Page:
Orbital Cinema – Stefan Tautz coordinates a ERC Synergy project on super slow-motion microscopy of electrons

Quantum cinema in “Orbital Cinema” is to show for the first time how electron orbitals change during quantum leaps and chemical reactions. So far, this can only be simulated theoretically. (Image: Markus Huber, University of Regensburg)

ML4Q member, Stefan Tautz, has received an ERC Synergy Grant together with colleagues Marburg (Ulrich Höfer), Regensburg (Rupert Huber) and Graz (Peter Puschnig). The “Orbital Cinema” project aims to show for the first time how electron orbitals change during quantum leaps and chemical reactions which can only be simulated theoretically so far. The project will be supported with more than eleven million euros over the next six years. The prize can only be won as a team; with this prize category, the ERC supports scientifically groundbreaking endeavours by outstanding researchers that cannot be addressed by a single research group alone.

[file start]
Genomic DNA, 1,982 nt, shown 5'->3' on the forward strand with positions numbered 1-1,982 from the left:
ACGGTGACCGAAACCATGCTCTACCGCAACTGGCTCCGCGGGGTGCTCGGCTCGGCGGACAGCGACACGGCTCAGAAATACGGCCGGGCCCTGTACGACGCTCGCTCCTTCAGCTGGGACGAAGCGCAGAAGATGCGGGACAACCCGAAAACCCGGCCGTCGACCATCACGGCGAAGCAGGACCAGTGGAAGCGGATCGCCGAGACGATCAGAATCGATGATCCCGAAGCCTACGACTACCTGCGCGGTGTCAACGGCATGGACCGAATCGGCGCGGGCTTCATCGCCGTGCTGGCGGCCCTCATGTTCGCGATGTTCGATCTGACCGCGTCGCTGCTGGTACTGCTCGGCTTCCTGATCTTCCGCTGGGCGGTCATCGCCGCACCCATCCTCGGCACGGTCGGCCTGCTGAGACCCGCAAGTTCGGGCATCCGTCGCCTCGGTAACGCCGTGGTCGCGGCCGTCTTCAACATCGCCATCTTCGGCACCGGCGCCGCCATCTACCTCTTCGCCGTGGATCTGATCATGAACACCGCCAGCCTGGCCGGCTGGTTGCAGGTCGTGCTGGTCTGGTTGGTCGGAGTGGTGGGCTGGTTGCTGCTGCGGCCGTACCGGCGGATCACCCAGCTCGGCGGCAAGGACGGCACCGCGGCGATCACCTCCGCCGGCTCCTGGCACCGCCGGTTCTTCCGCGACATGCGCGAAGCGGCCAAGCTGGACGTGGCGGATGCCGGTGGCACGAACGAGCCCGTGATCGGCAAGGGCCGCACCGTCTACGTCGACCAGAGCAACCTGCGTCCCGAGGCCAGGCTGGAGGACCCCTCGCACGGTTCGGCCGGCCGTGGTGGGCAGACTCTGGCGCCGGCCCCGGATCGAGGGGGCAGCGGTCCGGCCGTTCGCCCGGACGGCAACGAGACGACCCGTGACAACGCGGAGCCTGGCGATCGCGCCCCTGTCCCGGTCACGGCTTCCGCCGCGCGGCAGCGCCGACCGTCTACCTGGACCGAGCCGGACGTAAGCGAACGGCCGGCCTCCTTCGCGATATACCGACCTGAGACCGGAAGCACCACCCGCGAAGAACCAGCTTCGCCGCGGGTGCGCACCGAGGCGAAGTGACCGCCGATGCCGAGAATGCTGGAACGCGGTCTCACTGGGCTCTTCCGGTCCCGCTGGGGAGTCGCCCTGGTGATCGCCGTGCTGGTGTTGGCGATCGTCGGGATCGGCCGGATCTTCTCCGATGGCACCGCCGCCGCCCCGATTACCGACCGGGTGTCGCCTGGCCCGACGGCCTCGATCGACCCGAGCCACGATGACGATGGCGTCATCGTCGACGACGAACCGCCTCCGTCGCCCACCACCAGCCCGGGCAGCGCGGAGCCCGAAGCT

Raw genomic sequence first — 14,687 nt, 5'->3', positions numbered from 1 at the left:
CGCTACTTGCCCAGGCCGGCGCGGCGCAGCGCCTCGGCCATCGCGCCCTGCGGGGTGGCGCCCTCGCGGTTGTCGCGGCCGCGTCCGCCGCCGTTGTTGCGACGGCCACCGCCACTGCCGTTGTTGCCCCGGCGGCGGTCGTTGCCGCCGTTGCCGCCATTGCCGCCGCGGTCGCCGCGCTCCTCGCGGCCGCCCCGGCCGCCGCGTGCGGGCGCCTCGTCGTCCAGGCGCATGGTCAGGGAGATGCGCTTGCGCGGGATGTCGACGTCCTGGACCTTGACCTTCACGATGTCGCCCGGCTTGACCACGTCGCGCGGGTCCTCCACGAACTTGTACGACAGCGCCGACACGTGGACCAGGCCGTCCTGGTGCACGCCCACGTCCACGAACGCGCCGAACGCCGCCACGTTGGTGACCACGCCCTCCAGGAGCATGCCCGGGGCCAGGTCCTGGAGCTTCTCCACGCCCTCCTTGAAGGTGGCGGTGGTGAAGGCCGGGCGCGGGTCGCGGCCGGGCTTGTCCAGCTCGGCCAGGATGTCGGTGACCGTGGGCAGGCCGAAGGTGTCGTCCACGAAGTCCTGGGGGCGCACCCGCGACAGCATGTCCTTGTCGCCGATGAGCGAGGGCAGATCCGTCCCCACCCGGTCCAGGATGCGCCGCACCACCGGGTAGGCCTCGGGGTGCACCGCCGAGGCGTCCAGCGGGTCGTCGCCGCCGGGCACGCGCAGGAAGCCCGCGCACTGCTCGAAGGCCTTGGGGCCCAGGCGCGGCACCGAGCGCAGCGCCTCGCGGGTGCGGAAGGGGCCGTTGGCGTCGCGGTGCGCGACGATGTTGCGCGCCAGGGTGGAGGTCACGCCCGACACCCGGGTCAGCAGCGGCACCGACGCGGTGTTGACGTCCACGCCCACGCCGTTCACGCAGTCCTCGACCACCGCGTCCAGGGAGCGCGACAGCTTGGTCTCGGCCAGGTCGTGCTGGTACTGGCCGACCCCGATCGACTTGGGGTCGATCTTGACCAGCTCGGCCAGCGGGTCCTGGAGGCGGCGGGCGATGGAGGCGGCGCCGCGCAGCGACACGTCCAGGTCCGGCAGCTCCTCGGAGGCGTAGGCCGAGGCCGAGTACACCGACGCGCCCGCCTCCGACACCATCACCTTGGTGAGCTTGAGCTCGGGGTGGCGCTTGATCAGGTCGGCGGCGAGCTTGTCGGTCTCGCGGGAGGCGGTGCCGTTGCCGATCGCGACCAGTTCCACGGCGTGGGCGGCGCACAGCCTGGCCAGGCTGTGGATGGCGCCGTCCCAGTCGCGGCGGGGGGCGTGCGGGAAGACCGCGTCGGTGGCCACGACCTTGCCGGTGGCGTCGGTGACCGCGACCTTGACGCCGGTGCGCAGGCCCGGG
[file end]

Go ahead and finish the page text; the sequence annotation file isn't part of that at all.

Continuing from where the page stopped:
Electrons are fascinating particles. According to the strange laws of quantum mechanics, they have no exact location. Instead, they buzz around with a certain probability in areas of space also known as orbitals. The shape of these orbitals is reminiscent of balloons or soap bubbles that surround the atomic nuclei. The great scientific interest in these structures is due to the fact that orbitals are considered the key to a better understanding of chemical reactions and quantum processes, for example in quantum computers or solar cells.

“We want to see, in slow motion, how orbitals change when chemical bonds form or break. In the natural and life sciences, people have long dreamed of being able to precisely measure these orbitals. The challenge lies in the fact that, as quantum mechanical quantities, in a strict sense they cannot actually be observed directly,” says Stefan Tautz.

Link to the press release of Forschungszentrum Jülich